Campaign Buttons

Campaign buttons collected by Jim Rixner, of Sioux City, are shown. Seems negative ads aren't a new phenomenon. 

Jim Lee, Sioux City Journal

MAPLETON, Iowa | Tired of the billion-dollar advertising blitzes turning your political mind to mush? Fatigued by even regional campaigns that spin opponents, casting them in negative light.

I laughed 19 days ago at Morningside College when Christie Vilsack used the phrase "pants on fire lie" in reference to a Steve King statement on national health-care.

King played a game of oneupmanship, closing the debate by saying if he crossed out every misnomer in a Vilsack ad, he'd be left with the text: "I'm Christie Vilsack and I approved this message."

Rim shot. Cue the laughter.

Ugh. I so hoped for more.

Perhaps I shouldn't have. Keith Robinson, founder of the Museum of American History in Mapleton, Iowa, says our cynical sides find  nourishment every four years amid this spate of negativity. On TV alone, I'm told, negative political spots outnumber positive ads by a 7-to-1 ratio.

Keep your friends close, enemies closer. Rather than tooting your own horn, use it to clobber your foe.

"Unfortunately negative campaigning is not something that has just come about in recent years," Robinson says.

Jim Rixner, a former city councilman in Sioux City, stopped by with a trio of negative buttons he grabbed from his collection. "Dole is not even a good Banana," ridiculed both Sen. Bob Dole and a fruit company that I would guess hadn't taken sides.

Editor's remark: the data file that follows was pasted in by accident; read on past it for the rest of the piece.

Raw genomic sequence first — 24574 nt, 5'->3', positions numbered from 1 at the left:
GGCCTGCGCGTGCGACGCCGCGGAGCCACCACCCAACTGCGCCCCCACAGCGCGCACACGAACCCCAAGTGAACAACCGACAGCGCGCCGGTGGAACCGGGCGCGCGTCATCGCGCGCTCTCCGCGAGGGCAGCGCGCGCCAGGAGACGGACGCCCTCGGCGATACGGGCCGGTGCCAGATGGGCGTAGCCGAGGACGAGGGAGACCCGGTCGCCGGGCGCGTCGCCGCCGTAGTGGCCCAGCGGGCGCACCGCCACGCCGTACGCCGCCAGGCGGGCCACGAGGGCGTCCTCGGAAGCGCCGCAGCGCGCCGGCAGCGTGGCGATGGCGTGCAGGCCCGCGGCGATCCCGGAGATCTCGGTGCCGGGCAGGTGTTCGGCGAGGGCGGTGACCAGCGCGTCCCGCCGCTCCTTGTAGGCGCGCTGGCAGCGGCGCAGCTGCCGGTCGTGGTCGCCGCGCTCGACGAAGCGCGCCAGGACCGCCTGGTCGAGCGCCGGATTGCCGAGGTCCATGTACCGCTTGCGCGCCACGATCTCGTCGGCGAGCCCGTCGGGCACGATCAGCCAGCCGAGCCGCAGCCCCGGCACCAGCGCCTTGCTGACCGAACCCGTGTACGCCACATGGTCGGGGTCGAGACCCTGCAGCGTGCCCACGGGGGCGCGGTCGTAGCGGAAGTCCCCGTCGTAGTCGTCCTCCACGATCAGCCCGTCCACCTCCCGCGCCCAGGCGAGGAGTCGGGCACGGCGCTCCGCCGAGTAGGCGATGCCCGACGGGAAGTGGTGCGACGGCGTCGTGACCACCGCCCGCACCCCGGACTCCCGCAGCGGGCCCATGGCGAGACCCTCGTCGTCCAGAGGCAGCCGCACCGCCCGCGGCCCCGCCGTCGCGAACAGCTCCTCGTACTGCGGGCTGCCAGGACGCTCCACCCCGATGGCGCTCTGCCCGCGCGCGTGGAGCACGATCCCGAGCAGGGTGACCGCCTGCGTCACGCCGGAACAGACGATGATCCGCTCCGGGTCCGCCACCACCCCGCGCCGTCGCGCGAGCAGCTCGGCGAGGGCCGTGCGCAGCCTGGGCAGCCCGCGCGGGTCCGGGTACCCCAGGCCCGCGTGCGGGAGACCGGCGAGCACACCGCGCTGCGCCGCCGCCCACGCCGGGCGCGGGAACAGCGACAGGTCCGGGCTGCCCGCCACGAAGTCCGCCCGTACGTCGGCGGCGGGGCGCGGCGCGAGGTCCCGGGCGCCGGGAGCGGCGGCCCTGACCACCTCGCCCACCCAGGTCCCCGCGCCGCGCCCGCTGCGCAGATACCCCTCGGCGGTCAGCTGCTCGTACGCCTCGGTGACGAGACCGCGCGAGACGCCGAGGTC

Then, there's the direct approach: "Stop Humphrey," or "Ronald Reagan Is A Union Busting S.O.B." 

Robinson, a retired high school government teacher, notes a campaign 72 years ago likely produced as many negative campaign buttons as we have TV ads today. President Franklin Delano Roosevelt, a Democrat, sought a third term in 1940. He faced Wendell Wilkie, GOP standard-bearer.

"There were the typical 'vote for' buttons, but also hundreds of slogan buttons that were very popular," Robinson says.

FDR buttons showed these negative spins: "Better a Third Termer Than a Third Rater," and "If Wilkie's In The White House It's U.S. In Poorhouse."

Wilkie wallowed in mud with these buttons: "We Don't Want Eleanor Either," "Dictator? Not For Us," and "Dictators Don't Debate."

An curious campaign button leads to a back-story. "Rotten Eggs With Roosevelt, Omelettes With Wilkie" followed a incident when a spectator on the campaign trail heaved a rotten egg at Wilkie. It missed.

"Some reports say he (Wilkie) had more things thrown at him during the campaign than anyone in the previous generation of candidates," Robinson notes.

While FDR's 1940 camp showed its preoccupation with a horse's hind -- "A Horse's Tail Is Nice and Silky, Lift His Tail And You Will See Wilkie" --  that button pales when compared to an 1884 metal pig employed by the teams of President Grover Cleveland and challenger James Blain.

"Both campaigns produced a small metal pig that by looking through a hole by the pig's tail you would see a photo of the opposition candidate," Robinson says.

Can't imagine peeking through the rear of a porker and hearing the President utter, "I'm Grover Cleveland and I approved this pig."

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